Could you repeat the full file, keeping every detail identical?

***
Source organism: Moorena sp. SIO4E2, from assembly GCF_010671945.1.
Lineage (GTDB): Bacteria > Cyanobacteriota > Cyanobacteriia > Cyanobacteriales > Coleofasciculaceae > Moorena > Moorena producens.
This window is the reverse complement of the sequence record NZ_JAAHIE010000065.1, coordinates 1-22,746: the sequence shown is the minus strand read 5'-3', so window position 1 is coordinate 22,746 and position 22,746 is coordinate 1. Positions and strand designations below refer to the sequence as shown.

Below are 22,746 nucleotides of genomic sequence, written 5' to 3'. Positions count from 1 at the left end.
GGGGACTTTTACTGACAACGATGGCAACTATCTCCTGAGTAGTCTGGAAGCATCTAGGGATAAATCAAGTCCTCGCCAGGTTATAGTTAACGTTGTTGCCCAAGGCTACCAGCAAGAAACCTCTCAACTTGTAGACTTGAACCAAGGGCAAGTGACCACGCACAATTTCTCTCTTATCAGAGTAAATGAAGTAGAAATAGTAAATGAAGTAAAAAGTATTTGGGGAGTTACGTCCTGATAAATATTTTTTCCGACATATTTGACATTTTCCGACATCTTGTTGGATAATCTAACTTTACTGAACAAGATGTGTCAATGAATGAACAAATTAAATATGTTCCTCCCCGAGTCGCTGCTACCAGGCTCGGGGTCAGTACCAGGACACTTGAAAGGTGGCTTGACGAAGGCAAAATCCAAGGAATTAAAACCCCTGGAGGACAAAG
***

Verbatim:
Source organism: Moorena sp. SIO4E2, from assembly GCF_010671945.1.
Lineage (GTDB): Bacteria > Cyanobacteriota > Cyanobacteriia > Cyanobacteriales > Coleofasciculaceae > Moorena > Moorena producens.
This window is the reverse complement of the sequence record NZ_JAAHIE010000065.1, coordinates 1-22,746: the sequence shown is the minus strand read 5'-3', so window position 1 is coordinate 22,746 and position 22,746 is coordinate 1. Positions and strand designations below refer to the sequence as shown.

Below are 22,746 nucleotides of genomic sequence, written 5' to 3'. Positions count from 1 at the left end.
GGGGACTTTTACTGACAACGATGGCAACTATCTCCTGAGTAGTCTGGAAGCATCTAGGGATAAATCAAGTCCTCGCCAGGTTATAGTTAACGTTGTTGCCCAAGGCTACCAGCAAGAAACCTCTCAACTTGTAGACTTGAACCAAGGGCAAGTGACCACGCACAATTTCTCTCTTATCAGAGTAAATGAAGTAGAAATAGTAAATGAAGTAAAAAGTATTTGGGGAGTTACGTCCTGATAAATATTTTTTCCGACATATTTGACATTTTCCGACATCTTGTTGGATAATCTAACTTTACTGAACAAGATGTGTCAATGAATGAACAAATTAAATATGTTCCTCCCCGAGTCGCTGCTACCAGGCTCGGGGTCAGTACCAGGACACTTGAAAGGTGGCTTGACGAAGGCAAAATCCAAGGAATTAAAACCCCTGGAGGACAAAG